13. If you want a short, current history lesson of non-compliance and push-back, do a Google search of Christopher Dorner. Look how the Leviathan reacted. Now, my friends, imagine one or more of these individuals in each major Blue Hive in Amerika. Plan accordingly. Bleib ubrig.

  14. I guess targeted civil disobedience would be the way to go.

    Let’s take a purely hypothetical example. And of course, I’m not suggesting that anyone should do this, nor am I in any way shape or form condoning such behaviour……

    Anyway, here’s my hypothetical scenario;

    Say for instance someone gave you an electronic device that would have to be used in order to received services and gain access to certain locations. Let’s also assume that it became unlawful not to carry this device with you at all times. Let’s also assume that this electronic device needed access to, let’s say cellular towers, for a lack of a better word, to function. The easiest way to circumvent this particular problem by relying on civil disobedience would then be to put the cellular towers out of commission. This would render the electronic device in question useless. The same type of target civil disobedience would have to be carried out to combat similar unlawful dictates.

    The human brain is the most powerful weapon around, and if it is used in a targeted and very specific manner, it can pretty much achieve anything. It is also easier for the silent majority to ignore unlawful dictates if said dictates are impossible to follow due to the damage the infrastructure these dictates rely upon have been compromised.

    • Or you could use aluminium foil and wrap it around such a device.
      Dont you want to e a responsible citizen to protect your device from liquids or food that may at any time come close to your device?

      Or, you could put it into a box that by sheer coincidence has the same effect as a Faraday cage.

  15. Good summation; most have forgotten of are simply carrying on. I will not forget. Back when Twitter was an actual resource, I tracked the Covid oppression through myriad accounts, especially video accounts, of thuggish treatment of citizens by Australia, NZ, England, and on and on. Police beating elderly people, Antifa and BLM given free reign to terrorize the “makers”. Remember BLM showing up en masse at White restaurants, forcing Whites through fear to raise the fist? I haven’t forgotten. I could go on, but you are correct – leftist have chummed the waters and they like what they saw. More to come.

  16. Ayn Rand’s novels are great inspirational examples of non-compliance, inspirational because the characters in them are mostly larger-than-life, impossible to emulate verbatim. But the spirit points one in the right direction. The Fountainhead is a good start i.m.o. if Atlas Shrugged is too heavy a volume. Her writings are often disliked by those who align themselves with a major religious faith because of her outspoken atheism, but I haven’t found any of that in her novels. She does not go about spewing hatred against people who choose to believe something, only those who would coerce others because of it. And that’s the spirit we are aspiring for, isn’t it?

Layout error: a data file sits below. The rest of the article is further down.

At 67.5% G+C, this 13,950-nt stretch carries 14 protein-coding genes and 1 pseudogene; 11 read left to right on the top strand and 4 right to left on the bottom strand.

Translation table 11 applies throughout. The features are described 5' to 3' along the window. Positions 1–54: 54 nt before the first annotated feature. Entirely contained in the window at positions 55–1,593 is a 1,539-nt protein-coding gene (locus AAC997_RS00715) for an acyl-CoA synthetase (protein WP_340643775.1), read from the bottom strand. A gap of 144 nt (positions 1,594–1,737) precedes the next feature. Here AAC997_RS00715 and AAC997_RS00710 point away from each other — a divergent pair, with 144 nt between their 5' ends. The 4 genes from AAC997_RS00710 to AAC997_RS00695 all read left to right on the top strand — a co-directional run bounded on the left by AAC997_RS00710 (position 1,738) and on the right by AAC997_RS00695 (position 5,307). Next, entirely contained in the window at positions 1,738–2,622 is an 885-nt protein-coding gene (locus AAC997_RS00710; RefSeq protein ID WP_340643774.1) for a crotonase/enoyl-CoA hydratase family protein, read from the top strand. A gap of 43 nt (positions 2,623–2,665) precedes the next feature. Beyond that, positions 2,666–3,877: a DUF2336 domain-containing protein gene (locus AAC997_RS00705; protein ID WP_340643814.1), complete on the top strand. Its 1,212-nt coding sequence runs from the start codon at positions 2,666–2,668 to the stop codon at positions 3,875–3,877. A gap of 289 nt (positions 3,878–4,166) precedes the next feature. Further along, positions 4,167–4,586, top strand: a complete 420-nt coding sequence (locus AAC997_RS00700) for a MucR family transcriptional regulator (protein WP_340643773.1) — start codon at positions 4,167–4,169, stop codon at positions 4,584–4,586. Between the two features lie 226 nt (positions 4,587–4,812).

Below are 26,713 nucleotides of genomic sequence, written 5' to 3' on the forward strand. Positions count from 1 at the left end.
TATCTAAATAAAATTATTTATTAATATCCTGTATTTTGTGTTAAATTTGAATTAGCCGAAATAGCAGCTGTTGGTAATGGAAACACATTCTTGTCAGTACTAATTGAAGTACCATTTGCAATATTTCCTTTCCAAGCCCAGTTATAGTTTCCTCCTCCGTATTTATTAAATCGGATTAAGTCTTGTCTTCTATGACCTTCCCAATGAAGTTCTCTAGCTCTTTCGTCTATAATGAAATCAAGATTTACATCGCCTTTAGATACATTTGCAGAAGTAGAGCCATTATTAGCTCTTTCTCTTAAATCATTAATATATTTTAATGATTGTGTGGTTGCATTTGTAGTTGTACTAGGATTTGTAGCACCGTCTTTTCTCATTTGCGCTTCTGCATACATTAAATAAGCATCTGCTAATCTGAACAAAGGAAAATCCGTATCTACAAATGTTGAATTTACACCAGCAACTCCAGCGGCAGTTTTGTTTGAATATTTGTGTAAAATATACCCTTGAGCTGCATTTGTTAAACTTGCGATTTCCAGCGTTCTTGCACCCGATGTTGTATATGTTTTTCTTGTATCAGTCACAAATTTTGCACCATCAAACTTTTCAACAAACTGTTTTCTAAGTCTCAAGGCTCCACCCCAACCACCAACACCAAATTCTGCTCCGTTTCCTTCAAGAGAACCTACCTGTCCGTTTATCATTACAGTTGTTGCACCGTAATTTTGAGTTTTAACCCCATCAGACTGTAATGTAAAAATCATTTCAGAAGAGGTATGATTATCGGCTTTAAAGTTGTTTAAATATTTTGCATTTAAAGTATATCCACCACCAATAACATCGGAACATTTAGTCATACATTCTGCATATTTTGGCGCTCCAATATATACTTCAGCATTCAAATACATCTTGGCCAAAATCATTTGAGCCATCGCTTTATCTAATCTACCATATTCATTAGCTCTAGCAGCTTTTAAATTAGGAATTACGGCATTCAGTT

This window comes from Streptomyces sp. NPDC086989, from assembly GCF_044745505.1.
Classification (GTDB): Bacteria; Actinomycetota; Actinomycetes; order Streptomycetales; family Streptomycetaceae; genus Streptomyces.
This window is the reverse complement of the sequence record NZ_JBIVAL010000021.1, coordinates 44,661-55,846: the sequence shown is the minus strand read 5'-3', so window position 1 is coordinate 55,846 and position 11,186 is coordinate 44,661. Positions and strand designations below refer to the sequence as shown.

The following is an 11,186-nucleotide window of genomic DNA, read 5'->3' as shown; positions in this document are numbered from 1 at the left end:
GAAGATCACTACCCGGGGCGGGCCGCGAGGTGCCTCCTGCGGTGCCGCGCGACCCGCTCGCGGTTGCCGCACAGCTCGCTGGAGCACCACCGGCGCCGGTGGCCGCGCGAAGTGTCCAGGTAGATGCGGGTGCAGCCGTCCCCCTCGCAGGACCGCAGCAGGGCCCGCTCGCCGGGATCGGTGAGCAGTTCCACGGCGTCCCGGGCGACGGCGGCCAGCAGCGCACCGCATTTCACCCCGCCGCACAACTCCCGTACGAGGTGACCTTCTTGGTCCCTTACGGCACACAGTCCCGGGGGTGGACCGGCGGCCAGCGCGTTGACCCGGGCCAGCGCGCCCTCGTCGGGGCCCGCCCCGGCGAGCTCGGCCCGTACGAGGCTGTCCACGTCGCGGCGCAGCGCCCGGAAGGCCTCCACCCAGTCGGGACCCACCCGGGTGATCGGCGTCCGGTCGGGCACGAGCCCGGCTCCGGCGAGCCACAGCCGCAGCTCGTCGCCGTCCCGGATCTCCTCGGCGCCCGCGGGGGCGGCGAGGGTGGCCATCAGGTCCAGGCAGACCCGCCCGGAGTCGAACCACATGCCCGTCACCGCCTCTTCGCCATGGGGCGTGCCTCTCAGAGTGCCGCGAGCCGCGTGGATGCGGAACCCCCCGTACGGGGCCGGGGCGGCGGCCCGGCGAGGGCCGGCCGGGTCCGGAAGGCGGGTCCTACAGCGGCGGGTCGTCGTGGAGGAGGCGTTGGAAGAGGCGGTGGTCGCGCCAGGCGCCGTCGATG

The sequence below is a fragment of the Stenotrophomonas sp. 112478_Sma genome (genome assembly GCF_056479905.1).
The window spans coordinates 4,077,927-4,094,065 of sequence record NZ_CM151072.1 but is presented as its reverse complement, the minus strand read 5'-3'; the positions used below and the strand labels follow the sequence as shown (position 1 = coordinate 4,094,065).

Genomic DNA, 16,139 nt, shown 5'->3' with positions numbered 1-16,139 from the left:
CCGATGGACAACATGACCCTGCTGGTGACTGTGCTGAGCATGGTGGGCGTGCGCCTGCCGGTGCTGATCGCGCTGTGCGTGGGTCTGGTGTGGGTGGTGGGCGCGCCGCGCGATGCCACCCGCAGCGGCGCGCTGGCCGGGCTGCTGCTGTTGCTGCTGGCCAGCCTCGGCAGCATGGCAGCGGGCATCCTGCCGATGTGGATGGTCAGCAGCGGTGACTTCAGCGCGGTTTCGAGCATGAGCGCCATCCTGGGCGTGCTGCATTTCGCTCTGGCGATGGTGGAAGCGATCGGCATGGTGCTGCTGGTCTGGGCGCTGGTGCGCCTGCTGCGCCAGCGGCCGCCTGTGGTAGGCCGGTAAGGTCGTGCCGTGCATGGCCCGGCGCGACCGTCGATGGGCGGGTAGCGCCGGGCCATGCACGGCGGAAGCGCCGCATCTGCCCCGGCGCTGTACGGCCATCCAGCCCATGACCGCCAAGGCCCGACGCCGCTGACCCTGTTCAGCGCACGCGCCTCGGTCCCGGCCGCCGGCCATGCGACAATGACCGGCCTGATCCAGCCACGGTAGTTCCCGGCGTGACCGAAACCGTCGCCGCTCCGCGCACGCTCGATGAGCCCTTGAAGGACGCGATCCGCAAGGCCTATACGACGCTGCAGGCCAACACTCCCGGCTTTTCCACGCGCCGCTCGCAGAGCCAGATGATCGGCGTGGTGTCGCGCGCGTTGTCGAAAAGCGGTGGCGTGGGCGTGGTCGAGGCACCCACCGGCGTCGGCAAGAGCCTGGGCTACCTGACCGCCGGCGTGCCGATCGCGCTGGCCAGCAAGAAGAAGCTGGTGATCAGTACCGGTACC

• Well yes, but her principal characters are so smug and self-congratulatory, and the “workers” so denigrated, it’s hard to take her seriously.

  17. Don’t comply. Say NO whenever and wherever you can. When this is not possible, be silent and don’t say you approve, or even that you are indifferent. I know this is not enough, but is the it least we can do. Let them know, in every way you can, that not all people are fools…

  18. Sorry. It should be “I know this is not enough, but it is the least we can do.”.

  19. The characters are all overdrawn and reduced to almost singular traits, like comic-strip heroes. Her novels aren’t great as novels, they serve as containers for her message. It works if you approach them with the right expectations. The strict libertarian line just upsets most conservatives just as much as the “progressive” civilization destroyers she lived to suffer in her Russian homeland. This points to a more fundamental flaw in human nature most of us don’t like to be confronted with.

  20. “… the only way we can be distinguished is by our failure to obey. That’s not always obvious now that masking is optional, so we tend to fade into the background.”

    I often find myself missing the days when my wife and I were the only unmasked shoppers. But if and when the tyranny returns, and in worse forms, I pray I have the courage to further resist.